3. It is convenient to deal, in the first instance, with the third objection. This has been the subject of pronouncement by a Full Bench of this Court in Sivagami Achi v. Subramania Iyer (1903) 14 M.L.J. 57 : I.L.R. Mad. 259 That decision was given under the Code of Civil Procedure of 1882, in which sees. 244 and 287 correspond respectively to Section 47 and Order 21, Rule 66 of Code of 1908. It was held that proceedings under Section 287 were administrative and not judicial and that no appeal lay from an order made under it pursuant to Section 244. Lanka Rama Naidu v. Lanka Ramakrishna Naidu (1923) 46 M.L.J. 192 is a decision by a Division Bench of this Court after the Code of 1908 had come into force. In the judgment, the opimion is expressed that Order 21, Rule 66 corresponds, so far as may be, to the provisions of Section 287 of the older Code and although the phraseology of the new provision is not entirely in accord with the wording of the latter section, nevertheless the effect is the same and that there is no difference in principle regarding the provisions of the two Codes. It was held that a Judge acts not judicially, but merely adminstratively, when he settles a sale proclamation, and, it would follow there is no appeal from the settlement of such a proclamation. In the course of argument before us, learned Counsel for the appellant did not seek to criticise the correctness of the last mentioned decision, in so far as it relates to the analogy between the provisions of the Codes of 1882, and 1908. In Venkataseshayya v. Ramaraju : AIR1935Mad714 Pandrang Rao J., sitting alone, expressed the opinion in accordance with the previous two decisions regarding the nature of an order settling a sale proclamation, that it is an administrative order and no appeal lies therefrom.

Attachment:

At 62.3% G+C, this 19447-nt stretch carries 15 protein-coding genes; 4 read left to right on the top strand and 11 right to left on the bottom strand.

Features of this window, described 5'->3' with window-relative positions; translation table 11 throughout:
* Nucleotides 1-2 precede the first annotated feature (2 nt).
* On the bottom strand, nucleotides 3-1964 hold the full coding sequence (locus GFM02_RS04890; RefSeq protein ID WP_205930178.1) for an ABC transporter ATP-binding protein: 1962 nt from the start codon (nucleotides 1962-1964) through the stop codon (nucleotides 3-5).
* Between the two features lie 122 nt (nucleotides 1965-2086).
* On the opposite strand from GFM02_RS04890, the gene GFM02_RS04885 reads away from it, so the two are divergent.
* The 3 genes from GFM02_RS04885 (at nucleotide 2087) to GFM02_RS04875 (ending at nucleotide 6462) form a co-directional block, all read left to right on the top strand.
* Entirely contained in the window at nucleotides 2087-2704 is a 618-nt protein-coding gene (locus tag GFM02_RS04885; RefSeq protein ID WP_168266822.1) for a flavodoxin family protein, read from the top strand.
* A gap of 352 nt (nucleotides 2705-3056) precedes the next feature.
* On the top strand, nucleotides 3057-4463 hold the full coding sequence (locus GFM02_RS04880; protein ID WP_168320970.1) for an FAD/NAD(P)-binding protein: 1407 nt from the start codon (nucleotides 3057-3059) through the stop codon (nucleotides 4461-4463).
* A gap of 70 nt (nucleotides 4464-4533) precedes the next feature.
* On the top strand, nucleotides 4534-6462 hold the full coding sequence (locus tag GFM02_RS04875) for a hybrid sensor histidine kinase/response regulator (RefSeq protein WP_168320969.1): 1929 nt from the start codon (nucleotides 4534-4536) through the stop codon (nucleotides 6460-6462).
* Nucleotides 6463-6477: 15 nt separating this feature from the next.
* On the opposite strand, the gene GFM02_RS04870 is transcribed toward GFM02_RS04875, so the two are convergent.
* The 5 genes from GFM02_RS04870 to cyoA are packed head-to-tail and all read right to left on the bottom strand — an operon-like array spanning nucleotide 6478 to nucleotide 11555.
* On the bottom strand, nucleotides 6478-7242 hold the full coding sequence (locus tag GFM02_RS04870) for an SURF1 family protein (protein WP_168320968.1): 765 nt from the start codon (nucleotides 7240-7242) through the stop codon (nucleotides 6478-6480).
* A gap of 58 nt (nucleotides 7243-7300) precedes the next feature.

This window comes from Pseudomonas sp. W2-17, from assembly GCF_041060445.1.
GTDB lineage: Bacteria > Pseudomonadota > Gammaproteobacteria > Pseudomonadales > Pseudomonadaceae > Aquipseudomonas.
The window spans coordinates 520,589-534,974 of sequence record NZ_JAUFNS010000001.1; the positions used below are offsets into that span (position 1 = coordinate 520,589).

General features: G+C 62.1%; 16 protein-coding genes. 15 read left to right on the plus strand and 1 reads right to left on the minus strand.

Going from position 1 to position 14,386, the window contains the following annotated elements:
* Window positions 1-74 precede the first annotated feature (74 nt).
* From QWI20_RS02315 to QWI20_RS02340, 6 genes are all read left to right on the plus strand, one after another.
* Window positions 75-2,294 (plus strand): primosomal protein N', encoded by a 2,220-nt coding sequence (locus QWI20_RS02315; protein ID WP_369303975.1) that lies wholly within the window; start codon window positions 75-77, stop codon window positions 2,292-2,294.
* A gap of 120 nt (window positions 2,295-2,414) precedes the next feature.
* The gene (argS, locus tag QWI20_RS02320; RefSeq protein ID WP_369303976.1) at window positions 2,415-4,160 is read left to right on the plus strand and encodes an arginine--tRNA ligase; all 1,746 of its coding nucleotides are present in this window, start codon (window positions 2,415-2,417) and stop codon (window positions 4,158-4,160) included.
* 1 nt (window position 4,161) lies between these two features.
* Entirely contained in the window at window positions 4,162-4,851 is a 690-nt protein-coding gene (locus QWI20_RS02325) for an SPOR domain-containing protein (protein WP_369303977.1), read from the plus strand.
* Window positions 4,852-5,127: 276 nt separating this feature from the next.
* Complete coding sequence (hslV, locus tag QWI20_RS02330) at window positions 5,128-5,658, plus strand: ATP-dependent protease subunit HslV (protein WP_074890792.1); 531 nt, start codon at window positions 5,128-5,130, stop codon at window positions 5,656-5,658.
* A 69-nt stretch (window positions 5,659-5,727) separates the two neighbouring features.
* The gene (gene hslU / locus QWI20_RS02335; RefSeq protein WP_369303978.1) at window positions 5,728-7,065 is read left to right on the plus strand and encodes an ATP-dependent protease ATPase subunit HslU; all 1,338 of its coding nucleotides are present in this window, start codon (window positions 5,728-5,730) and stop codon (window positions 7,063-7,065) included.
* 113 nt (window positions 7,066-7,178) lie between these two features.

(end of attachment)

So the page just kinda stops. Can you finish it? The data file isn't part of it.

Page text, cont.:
4. We are bound by the decision of the Full Bench of this Court in Sivagami Achi v. Subramania Iyer (1903) 14 M.L.J. 57 : I.L.R. Mad. 259 unless it can be shown that it is distinguishable in so far as the present appeal is concerned. It has not been so shown, and it must follow, in my opinion, the order by which the learned Additional Subordinate Judge of Trichinopoly settled a proclmation of sale, was an administrative order from which no appeal can lie and that the preliminary objection raised by the learned Counsel for the respondent must prevail.

5. In regard to the other two grounds of objection, so far as the first one is; concerned, it was not challenged in argument by the learned Counsel for the appellant that Order 43, Rule 1 does not include in its provisions, an order against which the present appeal is made. So far as the second objection raised by learned Counsel for the respondent is concerned, there is a conflict between decisions in this Court. Bapanna Garu v. Jaggarao Garu : AIR1943Mad407 and Anavarasada Khan Pani Sahib v. Misiri Khan Pani Sahib : (1916)31MLJ44 are decisions to the effect that disputes as between co-judgment-debtors or co-decree-holders are not covered by Section 47 and consequently no appeal from any order relating to such disputes lies. Those decisions appear to be in conflict with Vedaviasa Iyer v. The Madura Hindu Labha Nidhi Ltd : AIR1924Mad365 . In light of the conclusion expressed that the third objection to the present appeal must prevail, it is unnecessary to discuss and consider the above conflicting decisions or to refer the subject matter of the conflict for the consideration of a Full Bench.

6. In my opinion, this appeal must be dismissed with costs, one set for each respondent. The first respondent may add the amount of his costs to the decretal debt in the mortgage suit.

Govinda Menon, J.

7. I agree.